Outgoing Executive Director Reflects On A Quarter-Century At Pittsburgh's Contemporary Craft
The Strip District has changed so quickly that a visitor to Pittsburgh today, abruptly transported back to 1995, would scarcely recognize much of it. But Janet McCall remembers 1995 well. That was the year she took over as executive director at Contemporary Craft, a venerable arts center then headquartered in the Strip’s historic, five-block-long Produce Terminal. Rather than today’s microbrewery, golf simulator, and garden store, the Terminal still housed actual wholesale produce vendors.
“I remember the word ‘gritty’ came up a lot,” said McCall. “We loved being in the neighborhood where everyone took their brother or their friend who was visiting from out of town. But we were off the beaten path in that we were always trying to pull people over to Smallman Street.”
But the group survived and even prospered – to the point that when it lost its lease in the redeveloping Produce Terminal, it was able to complete a $5.5-million purchase-and-renovation on the old industrial building in Upper Lawrenceville it now calls home.
McCall will retire in June after spending most of the past 26 years at Contemporary Craft. She’ll be succeeded as executive director by Rachel Saul Rearick, a former Contemporary Craft assistant education director who most recently managed public art projects for the Allegheny County Airport Authority.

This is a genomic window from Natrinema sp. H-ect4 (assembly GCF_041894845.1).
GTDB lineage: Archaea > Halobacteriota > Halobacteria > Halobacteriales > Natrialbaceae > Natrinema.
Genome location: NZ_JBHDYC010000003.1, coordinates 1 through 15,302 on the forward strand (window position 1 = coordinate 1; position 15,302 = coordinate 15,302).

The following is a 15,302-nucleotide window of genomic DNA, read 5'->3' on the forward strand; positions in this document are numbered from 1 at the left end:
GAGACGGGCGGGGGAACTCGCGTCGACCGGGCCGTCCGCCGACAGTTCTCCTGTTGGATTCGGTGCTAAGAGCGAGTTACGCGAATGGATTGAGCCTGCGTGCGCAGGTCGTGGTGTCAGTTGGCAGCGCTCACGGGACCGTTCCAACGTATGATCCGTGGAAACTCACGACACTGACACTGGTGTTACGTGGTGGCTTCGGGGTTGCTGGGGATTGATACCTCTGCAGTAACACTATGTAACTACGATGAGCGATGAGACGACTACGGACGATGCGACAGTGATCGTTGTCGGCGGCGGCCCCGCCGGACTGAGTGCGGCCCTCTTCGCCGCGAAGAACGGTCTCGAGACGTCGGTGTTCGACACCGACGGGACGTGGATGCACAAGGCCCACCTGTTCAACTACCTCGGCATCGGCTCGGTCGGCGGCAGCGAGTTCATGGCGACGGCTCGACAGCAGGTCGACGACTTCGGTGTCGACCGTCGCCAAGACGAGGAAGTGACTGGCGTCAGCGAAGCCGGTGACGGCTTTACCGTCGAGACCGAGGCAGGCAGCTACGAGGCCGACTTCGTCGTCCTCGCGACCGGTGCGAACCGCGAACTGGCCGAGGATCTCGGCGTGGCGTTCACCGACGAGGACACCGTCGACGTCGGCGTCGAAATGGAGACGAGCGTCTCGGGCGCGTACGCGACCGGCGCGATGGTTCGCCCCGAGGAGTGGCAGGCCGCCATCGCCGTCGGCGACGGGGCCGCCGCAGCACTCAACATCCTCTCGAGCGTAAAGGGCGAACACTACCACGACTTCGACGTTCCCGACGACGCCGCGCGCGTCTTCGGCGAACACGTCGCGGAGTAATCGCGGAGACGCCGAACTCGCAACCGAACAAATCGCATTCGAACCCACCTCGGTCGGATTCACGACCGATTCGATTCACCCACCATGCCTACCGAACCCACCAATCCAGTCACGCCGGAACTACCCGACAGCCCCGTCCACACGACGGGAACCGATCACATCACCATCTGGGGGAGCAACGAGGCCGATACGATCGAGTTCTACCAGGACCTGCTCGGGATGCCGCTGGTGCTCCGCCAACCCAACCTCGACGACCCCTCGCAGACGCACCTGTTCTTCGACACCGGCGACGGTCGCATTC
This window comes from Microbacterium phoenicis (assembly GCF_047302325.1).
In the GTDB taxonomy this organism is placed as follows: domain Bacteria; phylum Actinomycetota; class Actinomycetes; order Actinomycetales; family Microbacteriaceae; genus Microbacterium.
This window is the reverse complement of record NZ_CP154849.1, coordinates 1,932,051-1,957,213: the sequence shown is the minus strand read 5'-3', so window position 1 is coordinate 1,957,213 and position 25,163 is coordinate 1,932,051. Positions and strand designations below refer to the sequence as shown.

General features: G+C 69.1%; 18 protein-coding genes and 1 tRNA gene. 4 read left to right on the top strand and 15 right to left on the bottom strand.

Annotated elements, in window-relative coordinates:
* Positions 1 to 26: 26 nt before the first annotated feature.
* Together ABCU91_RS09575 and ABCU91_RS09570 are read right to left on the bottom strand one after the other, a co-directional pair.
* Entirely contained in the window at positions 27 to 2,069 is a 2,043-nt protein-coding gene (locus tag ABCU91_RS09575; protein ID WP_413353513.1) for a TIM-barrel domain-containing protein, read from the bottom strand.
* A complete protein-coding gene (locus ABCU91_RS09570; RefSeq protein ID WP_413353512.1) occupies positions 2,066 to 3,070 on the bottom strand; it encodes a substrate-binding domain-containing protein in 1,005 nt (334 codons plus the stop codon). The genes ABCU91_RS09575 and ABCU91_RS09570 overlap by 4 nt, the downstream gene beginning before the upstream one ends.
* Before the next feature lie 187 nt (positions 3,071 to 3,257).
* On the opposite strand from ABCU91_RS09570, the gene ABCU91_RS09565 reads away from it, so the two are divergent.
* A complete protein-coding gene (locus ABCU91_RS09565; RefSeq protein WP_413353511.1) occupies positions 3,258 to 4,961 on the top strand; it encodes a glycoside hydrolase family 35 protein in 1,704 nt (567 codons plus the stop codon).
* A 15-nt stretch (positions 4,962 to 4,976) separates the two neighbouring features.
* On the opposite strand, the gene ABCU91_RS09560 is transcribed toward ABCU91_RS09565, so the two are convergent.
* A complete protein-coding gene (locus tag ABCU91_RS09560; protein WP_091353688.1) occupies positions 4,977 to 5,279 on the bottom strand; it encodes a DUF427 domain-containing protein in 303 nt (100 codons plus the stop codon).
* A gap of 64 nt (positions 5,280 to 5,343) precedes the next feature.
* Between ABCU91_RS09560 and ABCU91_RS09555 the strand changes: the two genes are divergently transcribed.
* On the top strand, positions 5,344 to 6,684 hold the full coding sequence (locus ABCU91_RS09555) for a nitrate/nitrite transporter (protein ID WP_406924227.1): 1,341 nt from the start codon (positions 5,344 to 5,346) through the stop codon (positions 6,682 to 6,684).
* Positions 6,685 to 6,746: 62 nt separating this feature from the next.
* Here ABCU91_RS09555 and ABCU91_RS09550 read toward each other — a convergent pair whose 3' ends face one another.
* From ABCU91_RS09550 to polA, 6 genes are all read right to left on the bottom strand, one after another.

McCall retires as one of Pittsburgh’s longest-serving arts administrators. Contemporary Craft, founded in 1971 as the Society for Contemporary Craft, moved to the Strip in 1986. For the next 33 years, it would anchor the 21st Street end of the Terminal, catty-corner from the landmark St. Stanislaus Catholic church, with a mix of gallery, studio and retail space. But McCall says that even in the mid-1990s, the group’s mission – promoting the fine-art side of traditional handcrafts like ceramics, textiles and woodworking – was often a challenge.
“There were a lot of there was a lot of negative kind of misconceptions out there that we had to push back against,” she said. “I remember one funder saying, ‘Well, you know, you're working hard and it's a worthy cause, but craft is weird. Face it, you're never going to find more than a handful of people who will support craft.’” Even a mentor of hers said he assumed the gig would be worth only a couple years of her time.
McCall has headed the group since 1995 save for three years in the ’00s, when, she said, she stepped away because of fundraising pressures before being recruited back. She said her priorities at Contemporary Craft have included increasing diversity among exhibiting artists and, in recent years, shows addressing social issues. She cites a 1998 exhibit featuring work by 25 Black artists titled “Stop Asking, We Exist,” and curated by artist Joyce J. Scott. “The goal was to make people aware that there were amazing artists of color who were creating work in the craft field,” said McCall, who added that the show toured nationally.